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dc.contributor.authorCooke, Marieen_US
dc.contributor.authorHarrison, Scotten_US
dc.contributor.authorMoyle, Wendyen_US
dc.contributor.authorMurfield, Jennyen_US
dc.contributor.authorShum, Daviden_US
dc.date.accessioned2017-04-04T15:42:41Z
dc.date.available2017-04-04T15:42:41Z
dc.date.issued2010en_US
dc.date.modified2010-12-10T06:52:42Z
dc.identifier.issn1360-7863en_US
dc.identifier.doi10.1080/13607861003713190en_AU
dc.identifier.urihttp://hdl.handle.net/10072/35345
dc.description.abstractObjectives: This study, as part of a larger programme of research, sought to investigate the effect that participation in a 40-min live group music programme, involving facilitated engagement with song-singing and listening, three times a week for eight weeks, had on agitation and anxiety in older people with dementia. Methods: A randomized cross-over design, with music and reading control groups, was employed. Forty-seven participants with mild - moderate dementia, from two aged care facilities in Queensland, Australia, were recruited. Participants were assessed three times on the Cohen-Mansfield Agitation Inventory - Short Form (CMAI-SF) and the Rating Anxiety in Dementia Scale (RAID). Results: A sub-analysis of 24 participants attending =50% of music sessions found a significant increase in the frequency of verbal aggression over time, regardless of group (F(2,46)=3.534, p<0.05). A series of multiple regressions found cognitive impairment, length of time living in the facility and gender to be predictors of agitation overall and by subtype. Conclusion: Participation in the music programme did not significantly affect agitation and anxiety in older people with dementia. Both the music and reading group activities, however, gave some participants a 'voice' and increased their verbalization behaviour. Agitation was found to be predicted by a number of background factors (namely level of cognitive impairment, length of time in the facility and gender). Future studies would benefit more from in-depth participant assessment prior to study commencement, helping to moderate the influence of low scores, and by undertaking interventions at times when assessed symptoms are most prevalent.en_US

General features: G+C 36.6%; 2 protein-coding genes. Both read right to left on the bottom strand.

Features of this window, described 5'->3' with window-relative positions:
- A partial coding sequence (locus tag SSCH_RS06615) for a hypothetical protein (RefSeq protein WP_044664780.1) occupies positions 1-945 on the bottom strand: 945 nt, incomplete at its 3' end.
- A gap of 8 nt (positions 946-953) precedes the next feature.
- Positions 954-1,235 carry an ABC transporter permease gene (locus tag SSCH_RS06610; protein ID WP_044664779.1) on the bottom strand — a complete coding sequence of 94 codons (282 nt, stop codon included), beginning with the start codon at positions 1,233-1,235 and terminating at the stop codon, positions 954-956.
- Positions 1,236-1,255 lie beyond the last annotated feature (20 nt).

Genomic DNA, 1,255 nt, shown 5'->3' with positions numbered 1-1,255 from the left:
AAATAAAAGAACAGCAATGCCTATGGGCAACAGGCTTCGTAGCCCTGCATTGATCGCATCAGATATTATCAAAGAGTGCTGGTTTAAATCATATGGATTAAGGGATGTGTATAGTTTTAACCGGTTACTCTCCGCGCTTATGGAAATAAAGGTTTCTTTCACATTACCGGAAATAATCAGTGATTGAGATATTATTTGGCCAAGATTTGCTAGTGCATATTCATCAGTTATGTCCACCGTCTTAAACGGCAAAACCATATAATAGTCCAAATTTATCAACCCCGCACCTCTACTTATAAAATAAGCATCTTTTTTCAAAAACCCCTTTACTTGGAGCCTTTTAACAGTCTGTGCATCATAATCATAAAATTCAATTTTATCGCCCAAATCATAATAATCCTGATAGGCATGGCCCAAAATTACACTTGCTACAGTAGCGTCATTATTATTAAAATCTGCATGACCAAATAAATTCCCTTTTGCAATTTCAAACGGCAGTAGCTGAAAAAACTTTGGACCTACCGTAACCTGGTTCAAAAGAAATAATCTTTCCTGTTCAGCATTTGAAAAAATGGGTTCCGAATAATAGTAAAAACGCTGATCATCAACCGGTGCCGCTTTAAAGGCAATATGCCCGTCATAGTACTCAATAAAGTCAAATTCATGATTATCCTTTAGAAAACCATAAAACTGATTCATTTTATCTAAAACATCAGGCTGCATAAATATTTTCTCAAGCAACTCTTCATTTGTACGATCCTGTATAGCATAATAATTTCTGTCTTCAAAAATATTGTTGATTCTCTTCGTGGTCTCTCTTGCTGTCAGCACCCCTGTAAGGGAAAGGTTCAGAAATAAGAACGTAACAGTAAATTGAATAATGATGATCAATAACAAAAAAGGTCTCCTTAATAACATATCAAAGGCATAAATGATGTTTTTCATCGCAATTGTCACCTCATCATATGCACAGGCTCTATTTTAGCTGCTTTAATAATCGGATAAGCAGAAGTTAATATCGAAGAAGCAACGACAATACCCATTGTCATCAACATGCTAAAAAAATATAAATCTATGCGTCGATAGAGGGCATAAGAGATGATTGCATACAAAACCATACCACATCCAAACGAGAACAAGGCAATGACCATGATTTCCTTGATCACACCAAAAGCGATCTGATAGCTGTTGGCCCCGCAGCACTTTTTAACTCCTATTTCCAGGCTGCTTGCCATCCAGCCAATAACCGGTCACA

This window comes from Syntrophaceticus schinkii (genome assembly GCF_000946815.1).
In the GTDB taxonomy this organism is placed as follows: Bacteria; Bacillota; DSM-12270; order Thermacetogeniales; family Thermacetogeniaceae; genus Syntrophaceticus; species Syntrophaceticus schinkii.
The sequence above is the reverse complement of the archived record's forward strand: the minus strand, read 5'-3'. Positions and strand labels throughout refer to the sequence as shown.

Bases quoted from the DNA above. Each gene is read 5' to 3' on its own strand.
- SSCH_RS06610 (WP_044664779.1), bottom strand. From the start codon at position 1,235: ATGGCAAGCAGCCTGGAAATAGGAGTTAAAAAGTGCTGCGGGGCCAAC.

dc.description.peerreviewedYesen_US
dc.description.publicationstatusYesen_AU
dc.languageEnglishen_US
dc.language.isoen_AU
dc.publisherTaylor & Francisen_US
dc.publisher.placeUnited Kingdomen_US
dc.relation.ispartofstudentpublicationNen_AU
dc.relation.ispartofpagefrom905en_US
dc.relation.ispartofpageto916en_US
dc.relation.ispartofissue8en_AU
dc.relation.ispartofjournalAging & Mental Healthen_US
dc.relation.ispartofvolume14en_US
dc.rights.retentionYen_AU
dc.subject.fieldofresearchAged Care Nursingen_US
dc.subject.fieldofresearchcode111001en_US
dc.titleA randomized controlled trial exploring the effect of music on agitated behaviours and anxiety in older people with dementiaen_US
dc.typeJournal articleen_US
dc.type.descriptionC1 - Peer Reviewed (HERDC)en_US
dc.type.codeC - Journal Articlesen_US
gro.facultyGriffith Health, School of Nursing and Midwiferyen_US
gro.date.issued2010
gro.hasfulltextNo Full Text


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